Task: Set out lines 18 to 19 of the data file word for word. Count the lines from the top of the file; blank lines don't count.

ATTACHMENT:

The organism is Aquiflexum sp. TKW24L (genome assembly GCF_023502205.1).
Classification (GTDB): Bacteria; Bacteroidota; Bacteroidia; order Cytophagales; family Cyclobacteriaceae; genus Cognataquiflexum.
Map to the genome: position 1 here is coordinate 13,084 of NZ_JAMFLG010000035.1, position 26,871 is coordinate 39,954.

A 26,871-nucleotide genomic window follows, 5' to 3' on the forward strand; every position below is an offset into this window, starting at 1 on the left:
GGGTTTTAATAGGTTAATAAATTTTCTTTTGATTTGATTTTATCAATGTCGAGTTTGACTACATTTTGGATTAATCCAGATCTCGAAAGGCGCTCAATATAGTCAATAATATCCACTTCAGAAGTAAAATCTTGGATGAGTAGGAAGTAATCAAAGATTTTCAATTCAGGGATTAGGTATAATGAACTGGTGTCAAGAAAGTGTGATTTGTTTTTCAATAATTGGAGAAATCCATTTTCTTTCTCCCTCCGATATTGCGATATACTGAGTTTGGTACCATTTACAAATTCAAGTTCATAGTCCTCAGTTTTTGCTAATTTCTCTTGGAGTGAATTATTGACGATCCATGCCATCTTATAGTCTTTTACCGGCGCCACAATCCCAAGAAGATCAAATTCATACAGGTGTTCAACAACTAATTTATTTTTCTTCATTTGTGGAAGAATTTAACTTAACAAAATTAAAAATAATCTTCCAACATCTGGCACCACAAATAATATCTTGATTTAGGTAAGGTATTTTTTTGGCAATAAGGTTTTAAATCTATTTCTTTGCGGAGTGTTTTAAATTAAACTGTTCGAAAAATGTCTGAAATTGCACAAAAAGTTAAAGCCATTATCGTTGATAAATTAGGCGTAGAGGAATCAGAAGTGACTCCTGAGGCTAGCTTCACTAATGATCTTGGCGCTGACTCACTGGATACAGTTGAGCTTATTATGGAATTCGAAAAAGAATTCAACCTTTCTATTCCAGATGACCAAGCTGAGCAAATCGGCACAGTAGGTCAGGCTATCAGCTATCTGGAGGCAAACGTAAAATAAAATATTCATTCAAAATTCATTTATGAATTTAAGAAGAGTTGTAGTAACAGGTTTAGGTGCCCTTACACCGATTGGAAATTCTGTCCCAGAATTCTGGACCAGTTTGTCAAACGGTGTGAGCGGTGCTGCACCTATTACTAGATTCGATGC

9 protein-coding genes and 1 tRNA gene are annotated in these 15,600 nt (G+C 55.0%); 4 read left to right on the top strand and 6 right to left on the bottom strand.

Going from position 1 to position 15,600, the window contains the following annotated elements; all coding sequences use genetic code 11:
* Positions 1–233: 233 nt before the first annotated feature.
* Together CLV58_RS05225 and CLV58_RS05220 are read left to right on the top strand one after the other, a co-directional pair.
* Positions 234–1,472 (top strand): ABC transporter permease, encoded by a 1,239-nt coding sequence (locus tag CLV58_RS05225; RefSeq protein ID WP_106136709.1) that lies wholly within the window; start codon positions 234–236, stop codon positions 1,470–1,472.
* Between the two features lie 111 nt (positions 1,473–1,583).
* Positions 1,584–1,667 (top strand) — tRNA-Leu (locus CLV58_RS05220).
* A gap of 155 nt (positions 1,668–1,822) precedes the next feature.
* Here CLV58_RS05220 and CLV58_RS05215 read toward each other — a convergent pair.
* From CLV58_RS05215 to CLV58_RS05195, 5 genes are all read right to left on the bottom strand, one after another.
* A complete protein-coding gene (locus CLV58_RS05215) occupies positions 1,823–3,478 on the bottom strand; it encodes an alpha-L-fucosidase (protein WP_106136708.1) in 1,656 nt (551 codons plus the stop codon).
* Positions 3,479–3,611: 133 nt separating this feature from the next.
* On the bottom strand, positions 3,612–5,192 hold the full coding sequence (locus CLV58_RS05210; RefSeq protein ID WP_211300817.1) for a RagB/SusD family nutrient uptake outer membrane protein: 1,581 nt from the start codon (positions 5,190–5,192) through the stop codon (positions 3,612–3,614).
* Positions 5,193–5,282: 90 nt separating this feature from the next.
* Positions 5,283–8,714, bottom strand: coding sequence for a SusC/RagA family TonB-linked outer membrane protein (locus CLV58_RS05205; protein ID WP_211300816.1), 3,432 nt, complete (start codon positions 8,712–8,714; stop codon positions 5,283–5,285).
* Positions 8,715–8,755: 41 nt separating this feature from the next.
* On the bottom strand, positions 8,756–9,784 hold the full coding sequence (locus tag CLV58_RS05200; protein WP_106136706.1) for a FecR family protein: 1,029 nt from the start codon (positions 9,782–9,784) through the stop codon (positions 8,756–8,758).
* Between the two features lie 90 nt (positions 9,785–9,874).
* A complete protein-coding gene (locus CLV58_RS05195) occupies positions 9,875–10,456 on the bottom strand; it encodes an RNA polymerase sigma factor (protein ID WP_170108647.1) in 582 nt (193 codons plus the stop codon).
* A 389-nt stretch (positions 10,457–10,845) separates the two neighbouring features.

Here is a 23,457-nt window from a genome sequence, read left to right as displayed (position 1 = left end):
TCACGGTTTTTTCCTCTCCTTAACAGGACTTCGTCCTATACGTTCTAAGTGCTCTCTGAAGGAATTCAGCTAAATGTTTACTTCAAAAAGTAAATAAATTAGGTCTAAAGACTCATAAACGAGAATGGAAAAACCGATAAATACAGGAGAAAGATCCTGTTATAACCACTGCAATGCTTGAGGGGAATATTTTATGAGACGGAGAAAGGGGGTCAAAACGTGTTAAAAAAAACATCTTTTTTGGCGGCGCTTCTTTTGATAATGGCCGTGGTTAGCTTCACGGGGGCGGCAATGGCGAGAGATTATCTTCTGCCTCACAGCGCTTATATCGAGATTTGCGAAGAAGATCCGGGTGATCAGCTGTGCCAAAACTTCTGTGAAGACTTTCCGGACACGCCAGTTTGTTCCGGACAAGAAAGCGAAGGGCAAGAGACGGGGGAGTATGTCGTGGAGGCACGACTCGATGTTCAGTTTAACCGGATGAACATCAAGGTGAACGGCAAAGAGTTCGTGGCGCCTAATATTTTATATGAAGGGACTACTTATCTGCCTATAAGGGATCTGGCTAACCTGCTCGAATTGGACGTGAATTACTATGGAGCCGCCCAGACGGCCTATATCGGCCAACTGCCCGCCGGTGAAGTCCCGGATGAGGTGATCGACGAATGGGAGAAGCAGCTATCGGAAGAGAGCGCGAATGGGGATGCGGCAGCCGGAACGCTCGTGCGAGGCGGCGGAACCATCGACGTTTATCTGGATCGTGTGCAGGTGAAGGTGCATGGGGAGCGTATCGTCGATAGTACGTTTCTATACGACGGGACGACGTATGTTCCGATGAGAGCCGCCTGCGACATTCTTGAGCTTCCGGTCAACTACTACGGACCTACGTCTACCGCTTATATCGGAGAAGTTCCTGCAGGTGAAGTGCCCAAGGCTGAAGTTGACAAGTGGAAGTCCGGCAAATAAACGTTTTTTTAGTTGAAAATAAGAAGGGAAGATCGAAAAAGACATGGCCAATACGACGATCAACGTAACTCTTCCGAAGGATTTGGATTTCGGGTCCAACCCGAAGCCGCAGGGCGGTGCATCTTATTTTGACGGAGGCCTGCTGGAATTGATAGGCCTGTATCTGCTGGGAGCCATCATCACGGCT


* On the bottom strand, positions 3,612–5,192 hold the full coding sequence (locus CLV58_RS05210; RefSeq protein ID WP_211300817.1) for a RagB/SusD family nutrient uptake outer membrane protein: 1,581 nt from the start codon (positions 5,190–5,192) through the stop codon (positions 3,612–3,614).
* Positions 5,193–5,282: 90 nt separating this feature from the next.